non-bootstrap build always uses the system-compiler. Bug?

U.Mutlu um@mutluit.com
Sat Jun 16 13:27:00 GMT 2018


Jonathan Wakely wrote on 06/16/2018 03:07 PM:
> On Sat, 16 Jun 2018 at 13:38, U.Mutlu <um@mutluit.com> wrote:
>
>> Jonathan Wakely wrote on 06/16/2018 02:10 PM:
>>> On Sat, 16 Jun 2018 at 13:08, U.Mutlu <um@mutluit.com> wrote:
>>>
>>>> I've successfully built a bootstrap version and installed it under
>>>> /usr/local, and set the environment vars (in ~/.bashrc) appropriately,
>>>> so that the new compiler can be used.
>>>>
>>>> Now, after that step I do another build, but now with the
>>>> --disable-bootstrap
>>>> option.
>>>> But in this case it uses the system-compiler(!). I think this is a bug
>> b/c
>>>> if I do a full bootstrap build instead, then that new one gets compiled
>>>> with
>>>> the new compiler, as it should.
>>>>
>>>>
>>>> I can verify it from the output of this:
>>>> $ echo "int main() { return 0; }" | g++-latest -Q -v -x c++ -Ofast -
>>>>
>>>> (g++-latest being the name of the new compiler)
>>>>
>>>>
>>>> If the compiler was generated w/o --disable-bootstrap (ie. a full
>> build),
>>>> it says:
>>>>            compiled by GNU C version 9.0.0 20180616 (experimental) [trunk
>>>> revision 261680], GMP version 6.1.0, MPFR version 3.1.4, MPC version
>>>> 1.0.3,
>>>> isl version isl-0.18-GMP
>>>>
>>>> If the compiler was generated with --disable-bootstrap, it says:
>>>>            compiled by GNU C version 4.9.2, GMP version 6.1.0, MPFR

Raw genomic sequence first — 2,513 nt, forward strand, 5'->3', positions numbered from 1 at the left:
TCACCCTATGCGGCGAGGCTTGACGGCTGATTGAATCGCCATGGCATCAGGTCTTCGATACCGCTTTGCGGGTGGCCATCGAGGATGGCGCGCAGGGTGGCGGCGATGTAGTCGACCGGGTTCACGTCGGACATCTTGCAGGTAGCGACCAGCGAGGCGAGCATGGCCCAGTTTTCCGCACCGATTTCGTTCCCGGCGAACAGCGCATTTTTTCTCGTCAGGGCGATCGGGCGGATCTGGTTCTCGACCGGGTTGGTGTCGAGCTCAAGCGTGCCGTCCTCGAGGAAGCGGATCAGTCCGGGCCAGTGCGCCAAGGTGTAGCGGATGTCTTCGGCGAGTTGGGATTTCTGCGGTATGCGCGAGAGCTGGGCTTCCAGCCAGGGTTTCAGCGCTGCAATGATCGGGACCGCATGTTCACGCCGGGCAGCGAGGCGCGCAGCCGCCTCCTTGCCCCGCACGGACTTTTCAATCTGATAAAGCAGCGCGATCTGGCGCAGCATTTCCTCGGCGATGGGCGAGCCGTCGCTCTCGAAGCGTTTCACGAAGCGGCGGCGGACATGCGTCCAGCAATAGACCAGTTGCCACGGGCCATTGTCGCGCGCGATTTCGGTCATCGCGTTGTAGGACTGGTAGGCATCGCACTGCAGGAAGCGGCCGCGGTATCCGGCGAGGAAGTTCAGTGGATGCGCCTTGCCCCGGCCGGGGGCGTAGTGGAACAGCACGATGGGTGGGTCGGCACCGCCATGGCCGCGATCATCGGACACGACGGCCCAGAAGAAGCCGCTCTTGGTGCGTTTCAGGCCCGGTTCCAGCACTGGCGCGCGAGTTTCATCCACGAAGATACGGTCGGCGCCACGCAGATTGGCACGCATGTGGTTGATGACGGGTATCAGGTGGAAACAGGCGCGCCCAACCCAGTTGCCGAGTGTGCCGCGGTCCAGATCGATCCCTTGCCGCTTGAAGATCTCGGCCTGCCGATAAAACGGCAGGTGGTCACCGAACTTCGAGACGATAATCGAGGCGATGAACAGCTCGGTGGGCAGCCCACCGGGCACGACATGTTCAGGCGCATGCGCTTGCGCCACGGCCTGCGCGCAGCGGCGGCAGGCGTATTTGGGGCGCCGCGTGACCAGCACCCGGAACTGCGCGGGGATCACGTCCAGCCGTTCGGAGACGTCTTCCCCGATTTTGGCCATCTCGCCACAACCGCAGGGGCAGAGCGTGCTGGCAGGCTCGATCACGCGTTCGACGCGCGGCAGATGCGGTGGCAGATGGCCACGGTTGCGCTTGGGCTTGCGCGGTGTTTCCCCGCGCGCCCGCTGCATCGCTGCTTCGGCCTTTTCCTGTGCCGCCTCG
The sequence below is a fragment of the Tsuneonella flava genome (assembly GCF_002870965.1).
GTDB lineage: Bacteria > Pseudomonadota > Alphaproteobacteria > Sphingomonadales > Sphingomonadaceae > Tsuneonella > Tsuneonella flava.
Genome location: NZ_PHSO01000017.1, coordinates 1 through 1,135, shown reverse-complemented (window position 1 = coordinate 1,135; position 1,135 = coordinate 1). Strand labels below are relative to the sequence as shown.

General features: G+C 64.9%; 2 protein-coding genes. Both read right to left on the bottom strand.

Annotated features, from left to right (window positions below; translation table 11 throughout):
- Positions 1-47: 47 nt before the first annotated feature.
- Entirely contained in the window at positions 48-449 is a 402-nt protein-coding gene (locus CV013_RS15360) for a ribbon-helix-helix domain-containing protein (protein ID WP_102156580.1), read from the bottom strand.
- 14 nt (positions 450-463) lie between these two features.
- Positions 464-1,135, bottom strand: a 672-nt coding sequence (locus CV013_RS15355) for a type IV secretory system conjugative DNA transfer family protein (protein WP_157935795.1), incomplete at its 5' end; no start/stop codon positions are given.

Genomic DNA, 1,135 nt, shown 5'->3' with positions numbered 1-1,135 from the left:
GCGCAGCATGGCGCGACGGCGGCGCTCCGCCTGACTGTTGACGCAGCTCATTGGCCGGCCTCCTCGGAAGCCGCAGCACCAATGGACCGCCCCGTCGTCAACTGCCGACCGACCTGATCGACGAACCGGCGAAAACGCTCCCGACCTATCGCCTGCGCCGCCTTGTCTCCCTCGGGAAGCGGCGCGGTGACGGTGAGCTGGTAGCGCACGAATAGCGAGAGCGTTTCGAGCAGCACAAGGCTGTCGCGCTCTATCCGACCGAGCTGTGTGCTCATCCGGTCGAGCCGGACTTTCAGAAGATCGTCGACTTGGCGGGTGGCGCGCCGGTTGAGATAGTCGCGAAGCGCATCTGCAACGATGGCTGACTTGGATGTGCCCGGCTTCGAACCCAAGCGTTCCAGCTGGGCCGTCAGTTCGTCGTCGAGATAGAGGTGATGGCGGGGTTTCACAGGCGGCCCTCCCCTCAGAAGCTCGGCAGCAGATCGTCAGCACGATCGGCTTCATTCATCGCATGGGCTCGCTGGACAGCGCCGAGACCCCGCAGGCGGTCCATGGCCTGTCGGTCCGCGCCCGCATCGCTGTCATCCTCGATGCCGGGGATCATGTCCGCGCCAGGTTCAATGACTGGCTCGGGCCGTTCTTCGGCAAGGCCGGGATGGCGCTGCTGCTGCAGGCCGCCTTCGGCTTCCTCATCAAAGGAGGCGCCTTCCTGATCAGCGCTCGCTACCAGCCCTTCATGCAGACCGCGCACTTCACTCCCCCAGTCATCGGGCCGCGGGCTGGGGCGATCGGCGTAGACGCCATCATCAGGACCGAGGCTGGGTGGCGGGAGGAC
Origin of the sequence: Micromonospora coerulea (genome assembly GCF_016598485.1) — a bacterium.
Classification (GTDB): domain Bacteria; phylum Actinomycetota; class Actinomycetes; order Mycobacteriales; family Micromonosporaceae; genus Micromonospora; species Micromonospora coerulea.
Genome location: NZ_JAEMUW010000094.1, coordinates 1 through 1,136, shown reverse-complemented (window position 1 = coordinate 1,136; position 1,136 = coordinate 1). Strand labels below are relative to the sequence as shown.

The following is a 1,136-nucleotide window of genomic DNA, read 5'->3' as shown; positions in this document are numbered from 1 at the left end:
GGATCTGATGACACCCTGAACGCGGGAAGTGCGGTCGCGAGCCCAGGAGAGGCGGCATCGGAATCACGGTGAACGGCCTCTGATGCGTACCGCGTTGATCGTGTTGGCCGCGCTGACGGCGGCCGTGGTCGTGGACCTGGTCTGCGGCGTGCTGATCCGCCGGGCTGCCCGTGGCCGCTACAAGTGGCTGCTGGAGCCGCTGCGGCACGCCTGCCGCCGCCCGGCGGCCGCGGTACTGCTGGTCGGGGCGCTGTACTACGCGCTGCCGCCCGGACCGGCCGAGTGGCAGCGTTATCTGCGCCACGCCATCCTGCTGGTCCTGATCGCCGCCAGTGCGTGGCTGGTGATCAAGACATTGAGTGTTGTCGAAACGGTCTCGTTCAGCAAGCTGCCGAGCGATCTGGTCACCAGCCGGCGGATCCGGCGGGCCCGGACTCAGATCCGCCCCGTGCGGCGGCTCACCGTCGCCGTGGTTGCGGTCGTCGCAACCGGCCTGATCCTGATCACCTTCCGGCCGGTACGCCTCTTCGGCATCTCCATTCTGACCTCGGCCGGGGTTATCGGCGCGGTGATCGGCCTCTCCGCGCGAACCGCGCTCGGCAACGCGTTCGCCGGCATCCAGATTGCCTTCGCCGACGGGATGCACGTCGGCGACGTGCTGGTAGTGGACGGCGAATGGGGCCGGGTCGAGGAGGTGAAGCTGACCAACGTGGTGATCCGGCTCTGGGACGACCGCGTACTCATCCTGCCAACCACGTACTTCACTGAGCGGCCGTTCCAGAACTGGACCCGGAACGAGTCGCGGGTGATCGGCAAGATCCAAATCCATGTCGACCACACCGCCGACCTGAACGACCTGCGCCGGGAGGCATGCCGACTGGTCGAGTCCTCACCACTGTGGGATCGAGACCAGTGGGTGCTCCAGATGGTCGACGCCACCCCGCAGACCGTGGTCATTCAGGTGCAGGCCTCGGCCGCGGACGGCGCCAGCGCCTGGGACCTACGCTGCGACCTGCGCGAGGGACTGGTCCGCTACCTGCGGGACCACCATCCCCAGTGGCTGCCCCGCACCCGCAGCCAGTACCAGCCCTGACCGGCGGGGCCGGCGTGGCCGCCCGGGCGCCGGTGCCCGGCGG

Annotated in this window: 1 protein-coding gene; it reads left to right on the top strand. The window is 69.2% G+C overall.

>> version
>>>> 3.1.4, MPC version 1.0.3, isl version isl-0.18-GMP
>>>>
>>>> (4.9.2 being the system-compiler)
>>>>
>>>>
>>>> I would like to have all subsequent builds use the newly generated
>>>> compiler.
>>>> As said above, this works only if --disable-bootstrap was not given, ie.
>>>> with
>>>> full builds.
>>>>
>>>> Why does it in one of the two cases switch back to the old system
>> compiler?
>>>> Is this inconsistency a possible bug?
>>>>
>>>
>>> No, it's what bootstrap means.
>>>
>>> If you do a full bootstrap then the system compiler is used to build the
>>> new GCC, then the new GCC is used to build itself (twice, to compare them
>>> and ensure they are the same).
>>>
>>> If you disable bootstrap then GCC is just built once by the system
>> compiler.
>>>
>>> What you're seeing is exactly what is supposed to happen. If you want GCC
>>> to be built by the new compiler then don't use --disable-bootstrap.
>>
>> Yes, but the full-build takes a whoppy ~ 111 minutes here, whereas
>> the non-bootstrap build takes only 12 minutes to make. A big difference.
>>
>> How can I use the quick build variant with the new compiler?
>>
>
> How do you expect to use the new compiler without building the new compiler?

But the new compiler is already ready for use, as I already wrote in my 
initial posting.


>> If I don't use --disable-bootstrap, as you suggest, then it takes,
>> as said, ~ 111 minutes to make... :-(



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